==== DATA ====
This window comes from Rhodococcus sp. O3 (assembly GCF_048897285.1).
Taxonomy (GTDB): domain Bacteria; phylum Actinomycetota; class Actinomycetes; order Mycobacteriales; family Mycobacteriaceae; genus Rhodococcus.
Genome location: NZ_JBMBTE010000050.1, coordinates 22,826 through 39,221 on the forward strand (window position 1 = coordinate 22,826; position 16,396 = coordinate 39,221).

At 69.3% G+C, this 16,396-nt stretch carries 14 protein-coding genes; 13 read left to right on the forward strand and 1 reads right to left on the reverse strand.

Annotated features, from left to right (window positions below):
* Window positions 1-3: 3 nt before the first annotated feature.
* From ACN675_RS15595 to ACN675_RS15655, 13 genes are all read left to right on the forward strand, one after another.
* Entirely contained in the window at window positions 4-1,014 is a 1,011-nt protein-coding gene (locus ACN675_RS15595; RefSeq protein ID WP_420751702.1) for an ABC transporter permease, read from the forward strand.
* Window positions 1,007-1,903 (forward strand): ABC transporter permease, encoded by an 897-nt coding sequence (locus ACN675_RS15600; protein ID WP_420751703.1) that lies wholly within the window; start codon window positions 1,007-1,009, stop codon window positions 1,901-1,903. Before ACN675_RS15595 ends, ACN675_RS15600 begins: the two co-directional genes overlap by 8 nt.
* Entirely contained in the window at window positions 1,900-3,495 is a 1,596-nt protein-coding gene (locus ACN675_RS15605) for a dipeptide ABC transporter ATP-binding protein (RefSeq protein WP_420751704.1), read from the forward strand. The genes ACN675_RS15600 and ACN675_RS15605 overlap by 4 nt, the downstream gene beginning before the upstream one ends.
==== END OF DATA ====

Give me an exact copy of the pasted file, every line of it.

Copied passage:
This window comes from Rhodococcus sp. O3 (assembly GCF_048897285.1).
Taxonomy (GTDB): domain Bacteria; phylum Actinomycetota; class Actinomycetes; order Mycobacteriales; family Mycobacteriaceae; genus Rhodococcus.
Genome location: NZ_JBMBTE010000050.1, coordinates 22,826 through 39,221 on the forward strand (window position 1 = coordinate 22,826; position 16,396 = coordinate 39,221).

At 69.3% G+C, this 16,396-nt stretch carries 14 protein-coding genes; 13 read left to right on the forward strand and 1 reads right to left on the reverse strand.

Annotated features, from left to right (window positions below):
* Window positions 1-3: 3 nt before the first annotated feature.
* From ACN675_RS15595 to ACN675_RS15655, 13 genes are all read left to right on the forward strand, one after another.
* Entirely contained in the window at window positions 4-1,014 is a 1,011-nt protein-coding gene (locus ACN675_RS15595; RefSeq protein ID WP_420751702.1) for an ABC transporter permease, read from the forward strand.
* Window positions 1,007-1,903 (forward strand): ABC transporter permease, encoded by an 897-nt coding sequence (locus ACN675_RS15600; protein ID WP_420751703.1) that lies wholly within the window; start codon window positions 1,007-1,009, stop codon window positions 1,901-1,903. Before ACN675_RS15595 ends, ACN675_RS15600 begins: the two co-directional genes overlap by 8 nt.
* Entirely contained in the window at window positions 1,900-3,495 is a 1,596-nt protein-coding gene (locus ACN675_RS15605) for a dipeptide ABC transporter ATP-binding protein (RefSeq protein WP_420751704.1), read from the forward strand. The genes ACN675_RS15600 and ACN675_RS15605 overlap by 4 nt, the downstream gene beginning before the upstream one ends.